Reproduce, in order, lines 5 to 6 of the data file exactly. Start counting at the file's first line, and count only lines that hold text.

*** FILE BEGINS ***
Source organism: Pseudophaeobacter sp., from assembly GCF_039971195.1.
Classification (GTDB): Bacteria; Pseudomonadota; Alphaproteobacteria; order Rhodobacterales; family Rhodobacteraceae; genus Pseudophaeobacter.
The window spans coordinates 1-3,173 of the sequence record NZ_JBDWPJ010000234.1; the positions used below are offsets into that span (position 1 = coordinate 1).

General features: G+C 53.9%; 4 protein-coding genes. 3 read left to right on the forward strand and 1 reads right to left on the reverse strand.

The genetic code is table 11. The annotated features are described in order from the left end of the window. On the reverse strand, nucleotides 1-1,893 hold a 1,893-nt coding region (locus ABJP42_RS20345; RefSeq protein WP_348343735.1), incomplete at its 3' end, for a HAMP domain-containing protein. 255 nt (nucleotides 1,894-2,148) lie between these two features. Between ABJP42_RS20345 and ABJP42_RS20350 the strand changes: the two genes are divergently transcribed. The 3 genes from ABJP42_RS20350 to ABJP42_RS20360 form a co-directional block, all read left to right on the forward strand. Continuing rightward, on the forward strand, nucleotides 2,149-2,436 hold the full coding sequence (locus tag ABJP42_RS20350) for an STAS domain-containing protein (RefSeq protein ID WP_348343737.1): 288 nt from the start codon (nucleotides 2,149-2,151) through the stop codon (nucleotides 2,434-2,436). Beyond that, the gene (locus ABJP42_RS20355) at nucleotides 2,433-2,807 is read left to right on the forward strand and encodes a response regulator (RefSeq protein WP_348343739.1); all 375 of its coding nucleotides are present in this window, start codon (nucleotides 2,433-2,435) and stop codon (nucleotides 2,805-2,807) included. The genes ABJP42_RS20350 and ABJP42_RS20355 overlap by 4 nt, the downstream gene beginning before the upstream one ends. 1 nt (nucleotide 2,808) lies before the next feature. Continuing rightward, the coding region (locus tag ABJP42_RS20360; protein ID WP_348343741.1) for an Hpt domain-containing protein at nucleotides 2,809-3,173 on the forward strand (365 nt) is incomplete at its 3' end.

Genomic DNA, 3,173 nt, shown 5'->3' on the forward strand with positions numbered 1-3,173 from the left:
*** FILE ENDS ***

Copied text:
The genetic code is table 11. The annotated features are described in order from the left end of the window. On the reverse strand, nucleotides 1-1,893 hold a 1,893-nt coding region (locus ABJP42_RS20345; RefSeq protein WP_348343735.1), incomplete at its 3' end, for a HAMP domain-containing protein. 255 nt (nucleotides 1,894-2,148) lie between these two features. Between ABJP42_RS20345 and ABJP42_RS20350 the strand changes: the two genes are divergently transcribed. The 3 genes from ABJP42_RS20350 to ABJP42_RS20360 form a co-directional block, all read left to right on the forward strand. Continuing rightward, on the forward strand, nucleotides 2,149-2,436 hold the full coding sequence (locus tag ABJP42_RS20350) for an STAS domain-containing protein (RefSeq protein ID WP_348343737.1): 288 nt from the start codon (nucleotides 2,149-2,151) through the stop codon (nucleotides 2,434-2,436). Beyond that, the gene (locus ABJP42_RS20355) at nucleotides 2,433-2,807 is read left to right on the forward strand and encodes a response regulator (RefSeq protein WP_348343739.1); all 375 of its coding nucleotides are present in this window, start codon (nucleotides 2,433-2,435) and stop codon (nucleotides 2,805-2,807) included. The genes ABJP42_RS20350 and ABJP42_RS20355 overlap by 4 nt, the downstream gene beginning before the upstream one ends. 1 nt (nucleotide 2,808) lies before the next feature. Continuing rightward, the coding region (locus tag ABJP42_RS20360; protein ID WP_348343741.1) for an Hpt domain-containing protein at nucleotides 2,809-3,173 on the forward strand (365 nt) is incomplete at its 3' end.

Genomic DNA, 3,173 nt, shown 5'->3' on the forward strand with positions numbered 1-3,173 from the left: